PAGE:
Too Many Books In The Kitchen

I'm Michael Hingston, books columnist for the Edmonton Journal (new columns every other Friday).

My first novel, The Dilettantes, was just published by Freehand Books. Here's everything you might want to know about it.

Other topics under discussion: podcasts, strange sodas, the Wu-Tang Clan, and Moby-Dick.

Email me, if you like, at hingston [at] gmail [dot] com. I'm available for hire and I like free books.

WRITING

Favourites: 2009 / 2010 / 2011 / 2012 / 2013
What I Read: 2009 / 2010 / 2011 / 2012 / 2013 / 2014 (so far)

All Reviews /
All Interviews /
All Columns

Mark Abley (1)
Henry Adams (1)
Chris Adrian (1)
Charlie Ahearn (1)
César Aira (1) (2) (3)
André Alexis (1)
Rona Altrows (1; interview)
Jonathan Ames (1)
Kingsley Amis (1)
Martin Amis (1) (2) (3)
Karen Armstrong (1)
Margaret Atwood (1)
Jane Austen (1)
Paul Auster (1)
Tash Aw (1)
Todd Babiak (1) (2; interview) (3; interview)
Chris Bachelder (1; Q&A)
Jacqueline Baker (1; interview)
Nicholson Baker (1) (2) (3) (4) (5)
Rosecrans Baldwin (1)
Jesse Ball (1)
J.G. Ballard (1)
Julian Barnes (1)
Kevin Barry (1)
John Barth (1)
Arjun Basu (1)
Elif Batuman (1)
Samuel Beckett (1)
Robert E. Belknap (1)
Katrina Best (1)
Otto Binder (1)
Laurent Binet (1)
Mike Birbiglia (1)
Heather Birrell (1)
Caroline Blackwood (1)
Andrej Blatnik (1)
Roy Blount Jr. (1)
Boethius (1)
Roberto Bolaño (1) (2)
Mike Boldt (1; interview)
Jacques Bonnet (1)
Jorge Luis Borges (1) (2) (3) (4) (5) (6)
Grégoire Bouillier (1)
Thea Bowering (1; interview)
Tim Bowling (1)
Stephen R. Bown (1; interview)
C.P. Boyko (1; interview) (2)
Inge Bremer-Trueman (1; interview)
Bertram Brooker (1)
Grant Buday (1)
Nellie Carlson (1)
Raymond Carver (1)
Adolfo Bioy Casares (1)
Michael Chabon (1)
Marty Chan (1; interview)
Dan Charnas (1; interview) (2)
Corinna Chong (1)
Chris Cleave (1)
Lynn Coady (1; interview) (2) (3; interview)
Douglas Coupland (1; interview)
Buffy Cram (1)
Lynn Crosbie (1)
Amanda Cross (1)
Nancy Jo Cullen (1)
John D'Agata (1)
Mark Z. Danielewski (1)
Diana Davidson (1; interview)
Don DeLillo (1) (2)
Charles Demers (1; interview)
Kristen den Hartog (1)
David Denby (1)
Helen DeWitt (1) (2)
Patrick deWitt (1; Q&A) (2; Q&A)
Marcello Di Cintio (1; interview)
Nicolas Dickner (1) (2)
Dave Eggers (1)
Alison Espach (1) (2; Q&A)
Percival Everett (1) (2)
Jim Fingal (1)
Anne Finger (1)
Meags Fitzgerald (1; interview)
Jonathan Safran Foer (1; interview)
Kaitlin Fontana (1; Q&A)
Cheryl Foggo (1)
Mark Frauenfelder (1; interview)
Jim Fricke (1)
Bill Gaston (1)
Marie-Louise Gay (1)
David Gilmour (1)
Malcolm Gladwell (1)
Misha Glouberman (1)
Adam Leith Gollner (1)
Manuel Gonzales (1)
Adam Gopnik (1)
Emily Gould (1)
John Gould (1)
Lee Gowan (1)
Linda Goyette (1)
Gwethalyn Graham (1)
Amelia Gray (1)
Chris Hadfield (1; interview)
Daniel Handler (1; interview)
Adam Haslett (1)
David Hayward (1)
Alan Heathcock (1)
Steve Hely (1)
Aleksandar Hemon (1)
Lee Henderson (1; interview)
Kira Henehan (1)
Lawrence Herzog (1)
Sheila Heti (1) (2; Q&A) (3) (4)
Jessica Hiemstra (1)
Miranda Hill (1)
Nick Hornby (1)
Robert Hough (1)
Sean Howe (1)
Mary-Beth Hughes (1)
Maude Hutchins (1)
Neamat Imam (1; interview)
Isol (1)
Harry Karlinsky (1) (2)
Esmé Claire Keith (1)
A.L. Kennedy (1) (2)
Etgar Keret (1)
Ross King (1; interview)
Chuck Klosterman (1) (2; interview)
Ryan Knighton (1)
Jane F. Kotapish (1)
Louise Ladouceur (1; interview)
Sarah Lang (1; interview)
Annette Lapointe (1)
Grant Lawrence (1; interview)
Nam Le (1)
Perrine Leblanc (1)
Fran Lebowitz (1; interview)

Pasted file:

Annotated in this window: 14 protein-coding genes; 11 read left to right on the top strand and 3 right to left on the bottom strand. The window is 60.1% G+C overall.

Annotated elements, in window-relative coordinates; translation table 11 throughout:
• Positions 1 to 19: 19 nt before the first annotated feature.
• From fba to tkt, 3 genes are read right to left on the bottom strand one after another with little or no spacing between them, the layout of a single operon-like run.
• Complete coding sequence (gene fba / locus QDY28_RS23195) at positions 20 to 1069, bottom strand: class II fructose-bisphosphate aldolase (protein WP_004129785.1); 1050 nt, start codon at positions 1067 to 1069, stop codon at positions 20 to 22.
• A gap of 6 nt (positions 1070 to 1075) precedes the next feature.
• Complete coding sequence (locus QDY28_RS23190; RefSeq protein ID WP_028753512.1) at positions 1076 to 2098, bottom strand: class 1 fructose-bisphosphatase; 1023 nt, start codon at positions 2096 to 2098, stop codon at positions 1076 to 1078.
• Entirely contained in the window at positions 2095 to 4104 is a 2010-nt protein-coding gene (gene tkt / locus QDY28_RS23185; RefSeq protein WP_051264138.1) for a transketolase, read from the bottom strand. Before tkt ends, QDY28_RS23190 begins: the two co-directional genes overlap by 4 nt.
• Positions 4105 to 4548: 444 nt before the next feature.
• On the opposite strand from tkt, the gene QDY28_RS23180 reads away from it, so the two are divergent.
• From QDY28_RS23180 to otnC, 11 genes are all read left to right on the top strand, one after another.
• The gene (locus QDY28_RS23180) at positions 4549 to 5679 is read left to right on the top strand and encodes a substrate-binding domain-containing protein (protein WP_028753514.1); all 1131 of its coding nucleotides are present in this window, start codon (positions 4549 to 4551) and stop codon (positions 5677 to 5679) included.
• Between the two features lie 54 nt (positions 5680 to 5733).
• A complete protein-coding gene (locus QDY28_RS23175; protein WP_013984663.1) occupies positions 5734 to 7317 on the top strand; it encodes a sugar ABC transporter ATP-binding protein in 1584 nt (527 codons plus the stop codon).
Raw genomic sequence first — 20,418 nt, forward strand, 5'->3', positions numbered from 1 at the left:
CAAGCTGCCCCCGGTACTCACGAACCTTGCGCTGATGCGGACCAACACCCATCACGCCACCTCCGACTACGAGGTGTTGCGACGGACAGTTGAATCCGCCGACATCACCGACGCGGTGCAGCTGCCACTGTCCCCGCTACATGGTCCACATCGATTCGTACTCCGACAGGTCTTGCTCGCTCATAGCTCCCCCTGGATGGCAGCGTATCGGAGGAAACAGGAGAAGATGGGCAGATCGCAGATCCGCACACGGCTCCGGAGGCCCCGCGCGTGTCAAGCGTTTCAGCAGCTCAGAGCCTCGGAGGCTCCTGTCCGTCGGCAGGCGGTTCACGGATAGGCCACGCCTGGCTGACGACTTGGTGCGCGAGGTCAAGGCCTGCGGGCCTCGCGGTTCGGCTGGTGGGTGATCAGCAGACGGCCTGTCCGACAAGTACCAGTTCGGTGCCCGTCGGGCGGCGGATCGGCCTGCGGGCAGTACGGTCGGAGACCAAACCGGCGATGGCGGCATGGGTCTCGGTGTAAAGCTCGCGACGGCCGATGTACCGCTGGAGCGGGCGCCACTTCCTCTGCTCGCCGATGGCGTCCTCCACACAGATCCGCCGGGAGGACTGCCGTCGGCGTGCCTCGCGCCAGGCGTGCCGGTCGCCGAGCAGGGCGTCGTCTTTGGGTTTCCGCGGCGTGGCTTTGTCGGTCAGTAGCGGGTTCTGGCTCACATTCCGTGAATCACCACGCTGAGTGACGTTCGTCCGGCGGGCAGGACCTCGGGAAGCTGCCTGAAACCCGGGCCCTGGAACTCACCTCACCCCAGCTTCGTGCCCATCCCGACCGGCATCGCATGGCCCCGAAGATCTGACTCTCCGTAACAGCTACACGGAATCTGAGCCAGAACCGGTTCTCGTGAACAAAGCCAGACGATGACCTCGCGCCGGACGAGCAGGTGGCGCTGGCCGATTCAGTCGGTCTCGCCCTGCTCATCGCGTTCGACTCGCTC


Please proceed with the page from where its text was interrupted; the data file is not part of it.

Shelley A. Leedahl (1)
Alex Leslie (1)
Lawrence Lessig (1)
Jonathan Lethem (1) (2) (3) (4)
Adam Levin (1)
Michael Lewis (1) (2)
Naomi K. Lewis (1; interview) (2; interview)
Tao Lin (1) (2; Q&A) (3)
Ewa Lipska (1)
David Lipsky (1) (2)
Sam Lipsyte (1)
Erlend Loe (1)
Lisa Lutz (1)
Janice MacDonald (1; interview)
Pasha Malla (1; interview)
Ben Marcus (1)
Adam Marek (1)
Clancy Martin (1)
Lisa Martin-DeMoor (1; interview)
Zachary Mason (1; Q&A) (2)
Colin McAdam (1; interview)
Tom McCarthy (1)
Franklin Davey McDowell (1)
Yukari F. Meldrum (1; interview)
Herman Melville (1)
Laurence Miall (1; interview)
David Mitchell (1) (2)
Lorrie Moore (1) (2) (3) (4)
Horacio Castellanos Moya (1)
Haruki Murakami (1) (2) (3) (4)
Michael Murphy (1)
Billeh Nickerson (1; interview)
Jason Lee Norman (1; interview) (2; interview)
Dorthe Nors (1)
Benjamin Nugent (1)
Andrew O'Hagan (1)
Michael Ondaatje (1; interview)
Daniel Orozco (1)
John Ortved (1)
Patton Oswalt (1)
Boris Pahor (1)
Chuck Palahniuk (1; interview)
Orhan Pamuk (1)
Amanda Petrusich (1)
DC Pierson (1) (2; Q&A)
Hannah Pittard (1)
Padgett Powell (1)
Thomas Pynchon (1) (2)
Jennifer Quist (1)
François Rabelais (1)
Nathan Rabin (1)
Kadrush Radogoshi (1; interview)
Ross Raisin (1) (2)
Simon Rich (1; interview) (2) (3)
Edward Riche (1)
Ringuet (1)
Santiago Roncagliolo (1)
Adam Ross (1)
Nicholas Ruddock (1)
Salman Rushdie (1)
Karen Russell (1)
Richard Russo (1)
Mike Sacks (1; interview)
Daniel Sada (1)
Laura Salverson (1)
José Saramago (1) (2) (3) (4) (5) (6)
George Saunders (1)
Elissa Schappell (1)
Anakana Schofield (1)
Salvatore Scibona (1)
Will Self (1; interview)
Carol Shaben (1)
Leanne Shapton (1)
Mikhail Shishkin (1)
Gary Shteyngart (1; interview)
Norm Sibum (1)
Katherine Silver (1; Q&A) (2; interview)
Zadie Smith (1) (2)
Lemony Snicket (1; interview)
Carrie Snyder (1)
Muriel Spark (1)
Dana Spiotta (1)
Kathleen Steinhauer (1)
Cassie Stocks (1; interview)
Cordelia Strube (1)
Alan Sullivan (1)
J. Courtney Sullivan (1) (2)
John Jeremiah Sullivan (1)
Miguel Syjuco (1)
Justin Taylor (1) (2; Q&A) (3)
Rob Taylor (1; Q&A)
Lysley Tenorio (1)
Lynne Tillman (1)
Ken Tingley (1)
Miriam Toews (1; interview)
Wells Tower (1)
Matthew J. Trafford (1)
Neil Turok (1)
Ellen Ullman (1)
Deb Olin Unferth (1)
Jean-Christophe Valtat (1)
Richard Van Camp (1)
Padma Viswanathan (1; interview)
Jorge Volpi (1)
Sarah Vowell (1)
David Foster Wallace (1) (2) (3) (4) (5) (6)
Russell Wangersky (1)
Mélanie Watt (1)
Teddy Wayne (1; interview)
Chris F. Westbury (1; interview)
Colson Whitehead (1)
David Whitton (1)
Ian Williams (1)